IVORY COAST – Daily testing capacity of African countries has risen from 13,200 at the beginning of the epidemic to 105,000 tests at the moment.
At the beginning of the pandemic, Africa had its back to the wall, helpless in the face of the magnitude of a virus that appeared in Asia and quickly spread to the entire planet.
Only two African countries were able to test for the novel coronavirus at the time, Senegal, with its Pasteur Institute, and South Africa, the most industrialized country on the continent.
However, countries have begun to develop testing laboratories thus bringing a change to the dynamics.
Strongly supported by the African Development Bank (AfDB), African nations have achieved a logistical and scientific feat.
As soon as the pandemic began, the Bank provided $2 million in emergency assistance to help the World Health Organization strengthen its capacity to support African countries.
Since March last year, the Bank has been helping countries cope with the health emergency and the socio-economic consequences of the pandemic, notably through its Covid-19 Response Facility of up to $10 billion.
After a few months, African countries, which had very few diagnostic devices, set up to ten or more laboratories, depending on their geographical and demographic characteristics.
South Africa, Egypt, Morocco and Algeria quickly distinguished themselves on the number of daily tests, thanks to the growing number of laboratories made operational.
Detecting the virus, a race against time won hands down
Early detection has been instrumental in limiting the spread of the virus and has helped countries trace, isolate and treat confirmed cases.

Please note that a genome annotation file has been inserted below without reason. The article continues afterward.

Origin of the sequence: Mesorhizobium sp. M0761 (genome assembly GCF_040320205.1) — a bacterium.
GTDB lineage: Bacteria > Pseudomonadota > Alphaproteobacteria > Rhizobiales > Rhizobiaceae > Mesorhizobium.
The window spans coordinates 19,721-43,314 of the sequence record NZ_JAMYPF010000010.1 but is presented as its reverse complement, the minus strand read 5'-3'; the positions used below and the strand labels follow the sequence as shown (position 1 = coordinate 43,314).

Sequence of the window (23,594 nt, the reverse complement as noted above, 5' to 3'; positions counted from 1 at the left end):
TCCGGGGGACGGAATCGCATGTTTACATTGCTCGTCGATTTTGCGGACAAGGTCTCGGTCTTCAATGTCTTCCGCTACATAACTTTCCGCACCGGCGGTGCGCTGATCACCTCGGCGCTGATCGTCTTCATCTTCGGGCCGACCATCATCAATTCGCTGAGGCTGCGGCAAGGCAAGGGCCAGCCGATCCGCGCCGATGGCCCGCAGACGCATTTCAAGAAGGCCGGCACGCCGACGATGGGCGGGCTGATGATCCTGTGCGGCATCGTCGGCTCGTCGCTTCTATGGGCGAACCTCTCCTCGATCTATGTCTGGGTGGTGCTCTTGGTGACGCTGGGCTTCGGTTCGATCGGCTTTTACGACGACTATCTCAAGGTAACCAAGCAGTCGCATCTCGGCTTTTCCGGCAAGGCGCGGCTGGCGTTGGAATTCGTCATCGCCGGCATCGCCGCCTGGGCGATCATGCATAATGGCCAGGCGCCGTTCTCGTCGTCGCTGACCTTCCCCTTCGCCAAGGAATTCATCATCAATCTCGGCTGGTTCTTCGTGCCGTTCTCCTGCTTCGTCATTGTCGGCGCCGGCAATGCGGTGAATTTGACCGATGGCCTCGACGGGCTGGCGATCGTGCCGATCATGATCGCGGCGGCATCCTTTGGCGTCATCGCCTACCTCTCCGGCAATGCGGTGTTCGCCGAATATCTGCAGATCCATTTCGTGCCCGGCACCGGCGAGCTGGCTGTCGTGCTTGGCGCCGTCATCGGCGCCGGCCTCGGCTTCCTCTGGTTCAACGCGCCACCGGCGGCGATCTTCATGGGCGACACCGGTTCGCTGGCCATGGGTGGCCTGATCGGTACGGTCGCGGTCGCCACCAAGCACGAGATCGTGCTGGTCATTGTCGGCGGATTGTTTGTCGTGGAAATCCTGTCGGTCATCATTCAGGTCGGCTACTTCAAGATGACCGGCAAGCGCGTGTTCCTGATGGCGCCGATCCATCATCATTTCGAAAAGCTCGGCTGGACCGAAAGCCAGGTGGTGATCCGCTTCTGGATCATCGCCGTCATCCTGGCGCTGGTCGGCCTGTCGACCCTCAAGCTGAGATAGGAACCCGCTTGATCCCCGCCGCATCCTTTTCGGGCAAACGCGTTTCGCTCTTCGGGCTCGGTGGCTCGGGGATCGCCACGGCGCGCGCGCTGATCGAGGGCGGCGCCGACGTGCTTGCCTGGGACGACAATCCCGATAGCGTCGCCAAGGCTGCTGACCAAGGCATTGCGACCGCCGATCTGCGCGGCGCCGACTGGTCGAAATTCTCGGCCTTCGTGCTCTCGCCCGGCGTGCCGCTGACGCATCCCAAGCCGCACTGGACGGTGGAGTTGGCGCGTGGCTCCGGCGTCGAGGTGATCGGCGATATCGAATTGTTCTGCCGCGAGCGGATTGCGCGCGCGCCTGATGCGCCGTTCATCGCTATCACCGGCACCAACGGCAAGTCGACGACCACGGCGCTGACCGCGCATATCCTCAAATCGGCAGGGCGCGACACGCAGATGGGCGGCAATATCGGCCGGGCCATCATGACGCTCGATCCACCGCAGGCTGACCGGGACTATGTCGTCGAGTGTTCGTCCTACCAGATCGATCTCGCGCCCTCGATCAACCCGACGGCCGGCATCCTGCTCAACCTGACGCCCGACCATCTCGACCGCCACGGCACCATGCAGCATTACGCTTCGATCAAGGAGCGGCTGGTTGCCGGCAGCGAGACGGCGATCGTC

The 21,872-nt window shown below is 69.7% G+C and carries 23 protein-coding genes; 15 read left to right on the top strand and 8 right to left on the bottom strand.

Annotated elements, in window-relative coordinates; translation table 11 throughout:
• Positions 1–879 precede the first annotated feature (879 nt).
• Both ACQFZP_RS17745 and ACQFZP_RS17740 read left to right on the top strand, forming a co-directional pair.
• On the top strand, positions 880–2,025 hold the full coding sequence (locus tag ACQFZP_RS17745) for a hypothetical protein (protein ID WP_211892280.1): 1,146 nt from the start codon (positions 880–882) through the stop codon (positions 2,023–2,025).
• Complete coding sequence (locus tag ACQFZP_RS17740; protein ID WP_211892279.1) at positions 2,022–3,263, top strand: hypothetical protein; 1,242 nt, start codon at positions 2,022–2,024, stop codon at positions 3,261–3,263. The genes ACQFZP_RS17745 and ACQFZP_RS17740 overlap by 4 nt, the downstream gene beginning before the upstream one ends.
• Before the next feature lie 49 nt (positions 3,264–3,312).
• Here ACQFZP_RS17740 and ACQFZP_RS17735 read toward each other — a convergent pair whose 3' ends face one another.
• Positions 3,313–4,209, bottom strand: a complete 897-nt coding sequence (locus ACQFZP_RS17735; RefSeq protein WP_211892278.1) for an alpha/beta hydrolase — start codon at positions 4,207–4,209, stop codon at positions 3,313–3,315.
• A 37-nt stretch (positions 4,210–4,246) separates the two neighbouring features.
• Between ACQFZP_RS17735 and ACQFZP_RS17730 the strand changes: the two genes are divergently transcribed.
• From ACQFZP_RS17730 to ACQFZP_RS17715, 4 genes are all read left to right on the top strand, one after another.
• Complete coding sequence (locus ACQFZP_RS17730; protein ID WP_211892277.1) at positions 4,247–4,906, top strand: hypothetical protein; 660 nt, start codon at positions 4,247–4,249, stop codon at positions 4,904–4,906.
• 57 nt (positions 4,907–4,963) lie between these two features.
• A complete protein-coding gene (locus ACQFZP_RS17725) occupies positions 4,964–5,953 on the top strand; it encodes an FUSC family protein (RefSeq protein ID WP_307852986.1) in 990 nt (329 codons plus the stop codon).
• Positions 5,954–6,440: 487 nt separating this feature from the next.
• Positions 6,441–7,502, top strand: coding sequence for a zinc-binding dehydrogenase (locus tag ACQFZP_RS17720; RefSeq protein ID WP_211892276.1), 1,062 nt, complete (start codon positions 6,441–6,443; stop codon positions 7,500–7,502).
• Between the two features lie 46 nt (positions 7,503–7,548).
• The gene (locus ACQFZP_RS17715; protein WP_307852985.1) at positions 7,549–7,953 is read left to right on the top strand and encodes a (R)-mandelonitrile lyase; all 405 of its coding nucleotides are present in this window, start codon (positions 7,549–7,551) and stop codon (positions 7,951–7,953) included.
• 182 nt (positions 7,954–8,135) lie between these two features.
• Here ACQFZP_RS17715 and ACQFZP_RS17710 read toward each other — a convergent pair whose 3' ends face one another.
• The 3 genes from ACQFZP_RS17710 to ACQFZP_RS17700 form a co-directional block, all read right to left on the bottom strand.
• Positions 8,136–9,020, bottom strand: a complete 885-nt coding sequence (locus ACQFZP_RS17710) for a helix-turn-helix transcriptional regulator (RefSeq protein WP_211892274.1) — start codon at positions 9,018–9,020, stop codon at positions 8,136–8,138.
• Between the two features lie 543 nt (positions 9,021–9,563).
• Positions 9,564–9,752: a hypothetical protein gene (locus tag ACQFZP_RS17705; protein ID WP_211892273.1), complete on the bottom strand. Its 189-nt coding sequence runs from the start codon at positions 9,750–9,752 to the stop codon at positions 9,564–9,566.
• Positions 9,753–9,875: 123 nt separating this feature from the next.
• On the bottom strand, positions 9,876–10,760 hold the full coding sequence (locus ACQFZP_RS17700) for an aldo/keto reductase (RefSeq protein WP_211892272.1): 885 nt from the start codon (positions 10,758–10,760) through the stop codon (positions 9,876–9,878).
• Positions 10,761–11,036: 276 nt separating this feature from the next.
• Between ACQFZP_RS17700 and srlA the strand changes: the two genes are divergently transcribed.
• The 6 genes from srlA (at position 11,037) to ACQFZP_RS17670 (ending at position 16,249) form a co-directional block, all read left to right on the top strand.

As soon as the pandemic began, the Bank provided $2 million in emergency assistance to help the World Health Organization strengthen its capacity to support African countries
When the first case of contamination was announced on 11 March 2020, Côte d’Ivoire had no laboratory for detecting the coronavirus; it now has about 10.
In Burkina Faso, which initially transported its samples to Dakar, the number of screening laboratories has increased from 7 to 18, where test results are now obtained in 48 hours.
The Nigerian Centre for Disease Control has set up testing centers across Africa’s most populous country to detect individual cases.
In Kenya, machines initially intended to test for HIV, tuberculosis or avian influenza, have been redirected to detect Covid-19, before the arrival of new machines being acquired by the government.
According to statistics compiled in March 2021 by the African Development Bank’s Regional Development, the number of analytical laboratories in Malawi has increased tenfold from 14 to 164 and 2.5 in Ethiopia to 66
In the Central African Republic, five new screening laboratories have been established.
The results of these efforts have been enormous. South Africa increased the number of daily screenings by seven times from 5,000 to 35,000, Ethiopia (3,000 to 12,400) and Burkina Faso (268 to 1,160).
“It’s a race against time, won hands down. Now we have to win the war against the coronavirus,” said Atsuko Toda, Africa Development Bank Acting Vice President for Agriculture, Human and Social Development.